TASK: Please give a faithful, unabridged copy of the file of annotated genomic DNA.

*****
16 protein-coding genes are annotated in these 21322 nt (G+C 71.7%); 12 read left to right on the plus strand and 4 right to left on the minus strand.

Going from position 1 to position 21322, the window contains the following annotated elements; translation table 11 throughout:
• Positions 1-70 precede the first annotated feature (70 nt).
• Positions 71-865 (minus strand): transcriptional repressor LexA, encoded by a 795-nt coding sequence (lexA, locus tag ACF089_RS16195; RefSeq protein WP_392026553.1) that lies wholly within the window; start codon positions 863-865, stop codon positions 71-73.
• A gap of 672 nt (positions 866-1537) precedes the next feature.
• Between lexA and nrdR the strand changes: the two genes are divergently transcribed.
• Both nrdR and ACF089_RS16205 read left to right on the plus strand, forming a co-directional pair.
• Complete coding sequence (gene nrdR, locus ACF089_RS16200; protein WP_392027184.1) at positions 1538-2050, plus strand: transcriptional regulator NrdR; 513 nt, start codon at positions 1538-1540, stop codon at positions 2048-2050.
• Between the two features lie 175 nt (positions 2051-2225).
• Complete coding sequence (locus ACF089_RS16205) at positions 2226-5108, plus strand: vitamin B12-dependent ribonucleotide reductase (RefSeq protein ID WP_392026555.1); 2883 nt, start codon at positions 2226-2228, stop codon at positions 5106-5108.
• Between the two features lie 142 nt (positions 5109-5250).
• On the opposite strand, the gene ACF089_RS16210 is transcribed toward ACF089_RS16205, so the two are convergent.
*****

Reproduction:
16 protein-coding genes are annotated in these 21322 nt (G+C 71.7%); 12 read left to right on the plus strand and 4 right to left on the minus strand.

Going from position 1 to position 21322, the window contains the following annotated elements; translation table 11 throughout:
• Positions 1-70 precede the first annotated feature (70 nt).
• Positions 71-865 (minus strand): transcriptional repressor LexA, encoded by a 795-nt coding sequence (lexA, locus tag ACF089_RS16195; RefSeq protein WP_392026553.1) that lies wholly within the window; start codon positions 863-865, stop codon positions 71-73.
• A gap of 672 nt (positions 866-1537) precedes the next feature.
• Between lexA and nrdR the strand changes: the two genes are divergently transcribed.
• Both nrdR and ACF089_RS16205 read left to right on the plus strand, forming a co-directional pair.
• Complete coding sequence (gene nrdR, locus ACF089_RS16200; protein WP_392027184.1) at positions 1538-2050, plus strand: transcriptional regulator NrdR; 513 nt, start codon at positions 1538-1540, stop codon at positions 2048-2050.
• Between the two features lie 175 nt (positions 2051-2225).
• Complete coding sequence (locus ACF089_RS16205) at positions 2226-5108, plus strand: vitamin B12-dependent ribonucleotide reductase (RefSeq protein ID WP_392026555.1); 2883 nt, start codon at positions 2226-2228, stop codon at positions 5106-5108.
• Between the two features lie 142 nt (positions 5109-5250).
• On the opposite strand, the gene ACF089_RS16210 is transcribed toward ACF089_RS16205, so the two are convergent.